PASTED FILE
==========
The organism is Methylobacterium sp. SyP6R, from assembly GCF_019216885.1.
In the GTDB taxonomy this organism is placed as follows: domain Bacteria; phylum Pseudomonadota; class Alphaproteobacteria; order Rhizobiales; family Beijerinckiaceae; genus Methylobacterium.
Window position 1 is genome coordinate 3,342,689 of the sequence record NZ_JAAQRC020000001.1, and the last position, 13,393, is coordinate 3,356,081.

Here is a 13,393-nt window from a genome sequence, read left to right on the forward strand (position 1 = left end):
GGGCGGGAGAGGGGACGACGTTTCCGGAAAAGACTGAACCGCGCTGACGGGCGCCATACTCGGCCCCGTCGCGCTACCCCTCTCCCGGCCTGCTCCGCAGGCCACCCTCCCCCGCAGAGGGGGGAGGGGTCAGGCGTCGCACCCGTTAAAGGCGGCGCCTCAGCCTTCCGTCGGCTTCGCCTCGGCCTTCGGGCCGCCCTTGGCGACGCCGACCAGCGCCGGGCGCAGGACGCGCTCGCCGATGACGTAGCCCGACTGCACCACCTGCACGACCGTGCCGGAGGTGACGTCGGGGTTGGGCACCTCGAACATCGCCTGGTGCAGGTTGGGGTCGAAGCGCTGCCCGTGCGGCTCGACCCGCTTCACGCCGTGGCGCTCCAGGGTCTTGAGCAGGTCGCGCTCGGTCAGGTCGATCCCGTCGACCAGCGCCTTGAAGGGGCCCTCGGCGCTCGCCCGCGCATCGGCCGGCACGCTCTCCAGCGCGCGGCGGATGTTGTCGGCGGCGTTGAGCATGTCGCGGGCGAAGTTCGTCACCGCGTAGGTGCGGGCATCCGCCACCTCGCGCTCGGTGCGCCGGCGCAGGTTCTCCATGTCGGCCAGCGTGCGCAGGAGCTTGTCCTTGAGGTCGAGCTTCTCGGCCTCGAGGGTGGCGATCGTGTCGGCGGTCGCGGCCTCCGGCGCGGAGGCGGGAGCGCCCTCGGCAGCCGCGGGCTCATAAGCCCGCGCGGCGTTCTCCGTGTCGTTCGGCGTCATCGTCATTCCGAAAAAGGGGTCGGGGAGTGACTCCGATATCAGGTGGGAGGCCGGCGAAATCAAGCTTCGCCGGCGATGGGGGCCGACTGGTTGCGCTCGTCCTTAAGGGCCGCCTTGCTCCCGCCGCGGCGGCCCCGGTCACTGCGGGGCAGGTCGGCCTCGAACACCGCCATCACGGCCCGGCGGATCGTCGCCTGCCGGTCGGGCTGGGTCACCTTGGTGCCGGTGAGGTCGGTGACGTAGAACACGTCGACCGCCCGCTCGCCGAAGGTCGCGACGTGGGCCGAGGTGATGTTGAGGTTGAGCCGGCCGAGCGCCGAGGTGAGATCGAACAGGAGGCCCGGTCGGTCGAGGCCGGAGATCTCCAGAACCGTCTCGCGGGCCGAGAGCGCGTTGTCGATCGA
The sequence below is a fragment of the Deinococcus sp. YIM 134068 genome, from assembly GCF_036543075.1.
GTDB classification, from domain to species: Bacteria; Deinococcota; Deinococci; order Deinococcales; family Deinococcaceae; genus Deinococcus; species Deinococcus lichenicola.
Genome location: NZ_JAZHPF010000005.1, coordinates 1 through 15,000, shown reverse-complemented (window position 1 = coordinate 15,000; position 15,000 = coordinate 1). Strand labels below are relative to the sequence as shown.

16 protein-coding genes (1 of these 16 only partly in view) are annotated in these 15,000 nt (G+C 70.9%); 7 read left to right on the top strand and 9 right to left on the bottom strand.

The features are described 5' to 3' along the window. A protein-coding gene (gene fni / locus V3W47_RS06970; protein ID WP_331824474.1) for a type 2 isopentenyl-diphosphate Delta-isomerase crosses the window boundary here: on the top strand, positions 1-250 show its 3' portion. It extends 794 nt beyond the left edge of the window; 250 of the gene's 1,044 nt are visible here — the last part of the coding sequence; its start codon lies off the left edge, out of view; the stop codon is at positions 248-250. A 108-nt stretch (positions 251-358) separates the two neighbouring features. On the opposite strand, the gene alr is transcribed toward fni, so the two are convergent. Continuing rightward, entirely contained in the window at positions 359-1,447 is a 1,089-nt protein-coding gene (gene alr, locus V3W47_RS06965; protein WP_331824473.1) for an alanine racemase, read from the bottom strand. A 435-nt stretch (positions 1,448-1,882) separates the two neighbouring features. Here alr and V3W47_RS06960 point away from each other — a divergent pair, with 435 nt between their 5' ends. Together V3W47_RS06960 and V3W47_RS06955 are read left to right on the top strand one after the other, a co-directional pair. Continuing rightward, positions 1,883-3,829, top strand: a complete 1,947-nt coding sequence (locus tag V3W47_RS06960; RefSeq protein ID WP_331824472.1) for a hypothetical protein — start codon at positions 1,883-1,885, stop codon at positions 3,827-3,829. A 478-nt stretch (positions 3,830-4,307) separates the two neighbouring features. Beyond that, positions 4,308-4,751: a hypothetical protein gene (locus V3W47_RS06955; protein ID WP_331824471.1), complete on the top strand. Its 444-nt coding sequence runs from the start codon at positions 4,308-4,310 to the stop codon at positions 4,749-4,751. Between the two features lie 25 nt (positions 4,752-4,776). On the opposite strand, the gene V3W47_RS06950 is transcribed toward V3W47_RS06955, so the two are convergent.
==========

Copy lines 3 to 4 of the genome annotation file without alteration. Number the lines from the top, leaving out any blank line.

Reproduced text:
Window position 1 is genome coordinate 3,342,689 of the sequence record NZ_JAAQRC020000001.1, and the last position, 13,393, is coordinate 3,356,081.

Here is a 13,393-nt window from a genome sequence, read left to right on the forward strand (position 1 = left end):